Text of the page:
S166 was passed to allow a substance abuse assessment on admission to jail, and to provide MAT for opiate addiction if needed. I am not sure if Sean would have taken MAT but, he could have used the counselling.
Again, many were moved by our story presented at the Burlington Comm Stat meeting to press for passage of this bill.
We are very private and to share Sean’s story was very difficult, we were asked by a mental health counselor, Jackie Corbally, who knew Sean from one of his stays at Maple Leaf Farm and it seemed right. Many have an illusion that substance abuse doesn’t or can’t affect them. This disease does not discriminate; race, income, education level.. all can be affected.
We were also asked to share his story with a student, whose dad Dr. Gil Allen, kept Sean alive on admission to the ICU. The film won an award and Riley Allen donated the prize money to NAMI for the Family Support Group.
I am grateful that so many of these changes were begun or helped by people that knew Sean and wanted change because of him.
Money donated to New Found Life Treatment center funded scholarship for 3 students. Our family is forever in debt to the family programs at New Found Life and Hazelden/ Betty Ford, these programs saved us. These programs were offered at no cost to help families.
I am grateful for the new programs at Safe Recovery, particularly Fentanyl Test strips. I think many have noted that Fentanyl has become a pivotal point in this epidemic, the numbers are skyrocketing. To the general public, the numbers aren’t known. The press doesn’t report them. Many people aren’t able to afford an obituary, or aren’t able to note a cause of death, as it takes 10-16 weeks. We didn’t put much in the paper as we didn’t know. Sean’s test for opiates was negative, so we didn’t want to put into print our speculation. However, the death rates are 1-2 people a week, just in Burlington.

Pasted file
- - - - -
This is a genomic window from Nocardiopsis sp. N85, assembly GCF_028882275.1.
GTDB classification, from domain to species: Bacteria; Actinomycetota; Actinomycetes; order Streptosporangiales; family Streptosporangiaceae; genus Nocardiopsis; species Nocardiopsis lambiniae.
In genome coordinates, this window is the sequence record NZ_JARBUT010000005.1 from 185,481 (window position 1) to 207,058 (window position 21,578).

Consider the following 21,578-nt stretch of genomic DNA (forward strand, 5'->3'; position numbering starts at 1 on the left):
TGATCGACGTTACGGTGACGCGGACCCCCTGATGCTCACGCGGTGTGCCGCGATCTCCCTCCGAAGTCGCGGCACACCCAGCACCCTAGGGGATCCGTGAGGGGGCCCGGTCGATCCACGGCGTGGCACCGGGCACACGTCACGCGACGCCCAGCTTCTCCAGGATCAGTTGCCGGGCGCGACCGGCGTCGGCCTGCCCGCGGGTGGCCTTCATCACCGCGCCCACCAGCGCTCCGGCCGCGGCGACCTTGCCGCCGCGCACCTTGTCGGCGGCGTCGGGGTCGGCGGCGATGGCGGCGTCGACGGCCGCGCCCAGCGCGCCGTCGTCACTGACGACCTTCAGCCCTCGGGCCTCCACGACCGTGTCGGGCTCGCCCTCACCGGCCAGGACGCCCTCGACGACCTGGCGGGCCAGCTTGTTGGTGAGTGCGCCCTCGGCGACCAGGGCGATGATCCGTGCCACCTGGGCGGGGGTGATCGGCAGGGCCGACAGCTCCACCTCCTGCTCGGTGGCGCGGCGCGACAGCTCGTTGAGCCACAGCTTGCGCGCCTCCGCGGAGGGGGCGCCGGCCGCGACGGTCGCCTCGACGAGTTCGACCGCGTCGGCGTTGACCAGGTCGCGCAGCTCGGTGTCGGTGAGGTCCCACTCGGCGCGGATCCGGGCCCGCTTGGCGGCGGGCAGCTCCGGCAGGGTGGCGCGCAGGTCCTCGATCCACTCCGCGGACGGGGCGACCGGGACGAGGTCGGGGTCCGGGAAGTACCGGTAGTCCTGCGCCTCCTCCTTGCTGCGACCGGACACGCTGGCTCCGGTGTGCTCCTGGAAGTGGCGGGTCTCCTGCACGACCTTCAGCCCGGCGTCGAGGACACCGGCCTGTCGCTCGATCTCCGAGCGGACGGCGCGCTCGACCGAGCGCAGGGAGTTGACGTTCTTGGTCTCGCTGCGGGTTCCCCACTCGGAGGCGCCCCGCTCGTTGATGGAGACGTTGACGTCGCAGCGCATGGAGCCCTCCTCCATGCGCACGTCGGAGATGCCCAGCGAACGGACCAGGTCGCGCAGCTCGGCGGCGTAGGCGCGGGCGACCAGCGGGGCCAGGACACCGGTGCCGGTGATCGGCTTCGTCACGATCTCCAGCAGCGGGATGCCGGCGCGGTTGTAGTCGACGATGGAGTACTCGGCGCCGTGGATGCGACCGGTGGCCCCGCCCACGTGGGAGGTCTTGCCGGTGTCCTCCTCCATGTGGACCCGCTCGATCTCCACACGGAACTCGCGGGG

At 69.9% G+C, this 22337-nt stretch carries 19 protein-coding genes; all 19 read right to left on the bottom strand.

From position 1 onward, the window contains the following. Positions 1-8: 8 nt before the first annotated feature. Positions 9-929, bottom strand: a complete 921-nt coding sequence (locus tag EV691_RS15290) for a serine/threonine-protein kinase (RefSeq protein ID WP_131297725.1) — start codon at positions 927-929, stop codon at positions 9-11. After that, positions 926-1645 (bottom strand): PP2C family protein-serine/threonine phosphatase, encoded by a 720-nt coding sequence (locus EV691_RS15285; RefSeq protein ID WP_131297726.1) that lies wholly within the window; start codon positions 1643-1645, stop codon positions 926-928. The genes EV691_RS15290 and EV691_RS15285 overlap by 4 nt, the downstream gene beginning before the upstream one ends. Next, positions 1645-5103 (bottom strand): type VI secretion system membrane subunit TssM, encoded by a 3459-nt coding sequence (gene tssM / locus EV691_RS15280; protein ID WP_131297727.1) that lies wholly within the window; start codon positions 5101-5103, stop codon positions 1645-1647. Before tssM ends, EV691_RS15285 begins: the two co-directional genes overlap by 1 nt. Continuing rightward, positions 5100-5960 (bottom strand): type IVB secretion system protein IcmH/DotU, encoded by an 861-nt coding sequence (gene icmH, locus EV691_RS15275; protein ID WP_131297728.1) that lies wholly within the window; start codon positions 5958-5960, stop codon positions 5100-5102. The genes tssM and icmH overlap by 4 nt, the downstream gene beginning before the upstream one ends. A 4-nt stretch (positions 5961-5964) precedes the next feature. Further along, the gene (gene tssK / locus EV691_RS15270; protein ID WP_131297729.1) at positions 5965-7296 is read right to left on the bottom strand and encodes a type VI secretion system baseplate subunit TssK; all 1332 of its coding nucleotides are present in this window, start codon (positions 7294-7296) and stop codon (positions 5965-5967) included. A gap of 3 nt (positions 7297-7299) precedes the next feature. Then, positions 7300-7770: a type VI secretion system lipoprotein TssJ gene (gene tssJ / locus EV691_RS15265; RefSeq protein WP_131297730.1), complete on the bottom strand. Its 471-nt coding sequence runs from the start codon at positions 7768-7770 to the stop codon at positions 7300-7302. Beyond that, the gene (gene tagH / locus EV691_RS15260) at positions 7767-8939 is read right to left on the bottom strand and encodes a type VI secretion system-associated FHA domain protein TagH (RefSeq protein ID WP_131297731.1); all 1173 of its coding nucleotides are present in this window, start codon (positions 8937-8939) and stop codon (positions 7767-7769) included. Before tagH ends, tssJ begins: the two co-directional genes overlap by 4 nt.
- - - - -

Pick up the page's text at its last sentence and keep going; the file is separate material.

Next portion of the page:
I remember in 1988, that as a new med student at the County, in the lock up ward, HIV was very new. I took care of a young African American with HIV. He needed dressing changes q 8. I tried to help him, he didn’t want me to get HIV so he insisted on doing most of the dressing change himself, I am still in awe of his courage. Anyhow, I hope we soon see overdose like HIV, a terrible disease that doesn’t improve by blaming the victim.
I am not so grateful that Sean didn’t get the care he deserved. I will fight for better substance abuse prevention and treatment, for mental health care parity, and for criminal justice reform. Many people tried to help Sean, very caring hard working people. It’s the systems that need change. Many people I know are still struggling for housing, health care and medication.
I read this t the sunset memorial on Aug 1st, written by Sean upon hearing of my Dad’s death. They were very close.
“Wish you were here” played on the radio.
Thank you for teaching me Life is a Show.
Act with love and creativity.
Play music, read often. Laugh. Cook good food, speak with integrity, tell stories.
All the things I learned from you!!
Your wisdom taught us all. Your love was felt from this whole family. Enjoy your next life and new
Adventure, Because OH! Because the thing you taught the most, Never stop seeking. Peace and Love, Sean Blake
I am grateful, that while the losses were very profound, my Dad and Sean are together.